Mountaineers show they can run, too
MORGANTOWN - Dustin Garrison knew the numbers were mounting. He had more important things to think about, however, than the specifics of what they were.
For instance, when he cracked 100 yards rushing early in the second quarter he probably had an idea. He might have been aware even that he was approaching 200 yards and halftime hadn't arrived.
But Garrison had no idea that he was close to 300 yards before the fourth quarter of West Virginia's game with Bowling Green on Saturday had reached the halfway point.
"After a while they finally started telling me,'' Garrison said. "And then they told me I was at 291 and [running backs coach Robert] Gillespie told me to get out. And I was like, 'Really? You don't want me to get nine more yards?' And he said, 'No. Just get out.'"
And why not? By that point Garrison and the Mountaineers were long past proving the point that they could run the football.
In fact, his 291 yards on 32 carries - tied for the second-best single-game total in school history - was more than enough of a message to future opponents that simply trying to stop West Virginia's passing game won't be enough to curtail this offense. It might have been during the early weeks of the season, but no more.
"When Garrison is running like that it has to get frustrating for the defense,'' said West Virginia quarterback Geno Smith. "That's what's great about this offense. Once everybody gets clicking and everything gets rolling, I think we can be special.''
If there was a time for West Virginia's offense to be rounding into a more balanced unit, this would be it. After a 4-1 start in the non-conference portion of the schedule, the Mountaineers begin Big East play Saturday with a noon game at home against Connecticut (2-3).
So how do those seven upcoming Big East defensive coordinators approach a game with West Virginia now?
"Oh, I'm expecting to see everything,'' Smith said. "Pretty much everyone has already showed us everything they can. They've press-manned us and we've put up yards in the passing game. They've zoned us and we ran the ball. We're going to take whatever they give us.''
Now, though, is the first time this season that the Mountaineers truly look equipped to take whatever is given. Through the first four games, West Virginia was averaging an anemic 76.5 rushing yards per game. Garrison himself had more than that by the end of the first quarter against Bowling Green. By the end of the game he and the rest of the team had 360 rushing yards. Only once since Rich Rodriguez hastily packed his bags for Michigan in 2007 have the Mountaineers run for more yards.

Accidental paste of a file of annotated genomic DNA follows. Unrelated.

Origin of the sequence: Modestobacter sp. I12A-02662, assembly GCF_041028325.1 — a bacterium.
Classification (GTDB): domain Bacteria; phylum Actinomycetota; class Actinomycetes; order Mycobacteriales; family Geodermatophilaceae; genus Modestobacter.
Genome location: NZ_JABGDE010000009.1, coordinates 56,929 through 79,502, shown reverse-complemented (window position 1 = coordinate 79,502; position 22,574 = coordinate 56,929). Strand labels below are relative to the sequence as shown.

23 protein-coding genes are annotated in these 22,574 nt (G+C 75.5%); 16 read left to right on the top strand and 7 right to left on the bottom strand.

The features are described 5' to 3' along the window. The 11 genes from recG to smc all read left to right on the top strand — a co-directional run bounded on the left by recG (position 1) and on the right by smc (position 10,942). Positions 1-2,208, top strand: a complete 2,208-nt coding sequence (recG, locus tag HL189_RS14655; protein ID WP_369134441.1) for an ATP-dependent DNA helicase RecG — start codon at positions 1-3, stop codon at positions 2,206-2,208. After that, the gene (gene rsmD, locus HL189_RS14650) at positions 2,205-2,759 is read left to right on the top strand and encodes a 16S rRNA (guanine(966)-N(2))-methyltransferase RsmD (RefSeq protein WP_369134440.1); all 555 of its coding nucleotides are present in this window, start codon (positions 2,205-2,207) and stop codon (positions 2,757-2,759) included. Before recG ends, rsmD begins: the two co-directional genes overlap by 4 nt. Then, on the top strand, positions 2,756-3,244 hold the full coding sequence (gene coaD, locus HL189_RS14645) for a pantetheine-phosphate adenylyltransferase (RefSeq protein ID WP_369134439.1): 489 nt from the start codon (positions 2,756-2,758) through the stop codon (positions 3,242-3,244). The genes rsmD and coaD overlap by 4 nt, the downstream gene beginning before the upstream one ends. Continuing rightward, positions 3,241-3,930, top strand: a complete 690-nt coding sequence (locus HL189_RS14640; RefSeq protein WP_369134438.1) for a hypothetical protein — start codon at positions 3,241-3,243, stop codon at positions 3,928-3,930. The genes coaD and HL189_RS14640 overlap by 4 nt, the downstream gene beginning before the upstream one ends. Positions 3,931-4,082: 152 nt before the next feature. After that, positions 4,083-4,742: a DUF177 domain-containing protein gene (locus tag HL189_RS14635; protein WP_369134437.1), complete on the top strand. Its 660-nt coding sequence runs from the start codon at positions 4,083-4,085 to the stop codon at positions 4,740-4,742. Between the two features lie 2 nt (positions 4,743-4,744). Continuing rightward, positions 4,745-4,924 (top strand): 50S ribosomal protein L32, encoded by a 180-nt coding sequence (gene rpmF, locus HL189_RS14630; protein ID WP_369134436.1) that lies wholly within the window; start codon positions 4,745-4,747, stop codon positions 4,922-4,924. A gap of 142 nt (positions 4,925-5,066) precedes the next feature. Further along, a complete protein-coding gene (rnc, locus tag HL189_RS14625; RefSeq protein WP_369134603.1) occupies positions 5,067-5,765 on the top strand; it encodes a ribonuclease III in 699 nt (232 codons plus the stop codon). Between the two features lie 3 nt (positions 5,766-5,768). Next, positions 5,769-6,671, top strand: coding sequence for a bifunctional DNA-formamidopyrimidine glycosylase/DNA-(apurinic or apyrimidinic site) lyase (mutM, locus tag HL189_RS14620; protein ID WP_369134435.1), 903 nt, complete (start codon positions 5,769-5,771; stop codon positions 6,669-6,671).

And they have never done it in an offense that also averages 363 yards throwing the football.
"I think every game so far could have been like this,'' said Shawne Alston, who gained 49 yards and scored two touchdowns on just eight carries. "It was just a matter of the backs hitting the holes.''
Well, that might be a bit of an overstatement. But the point is that possibilities for the running game have always been there. It just took a few games for the Mountaineers to discover it.
And now it is up to Garrison and the rest of the West Virginia backs to keep it going. Remember, heading into Saturday's game with Bowling Green, Garrison had never started. Andrew Buie and Vernard Roberts are still factors in the run game. Garrison will certainly get the first chance to run the ball Saturday against UConn, but the others now have something to chase, too. And competition can only make the ground game even better.
"I tell the guys that every Saturday is a chance to become a legend,'' said Gillespie. "Dustin took advantage of his opportunity.''
BRIEFLY: Garrison was named the team's offensive champion by the coaches, while cornerback Keith Tandy and kicker Tyler Bitancurt won the defensive and special teams honors, respectively. Russell Houghton-James and Ben Tomasek were the scout team champions.
Reach Dave Hickman at 304-348-1734 or firstname.lastname@example.org.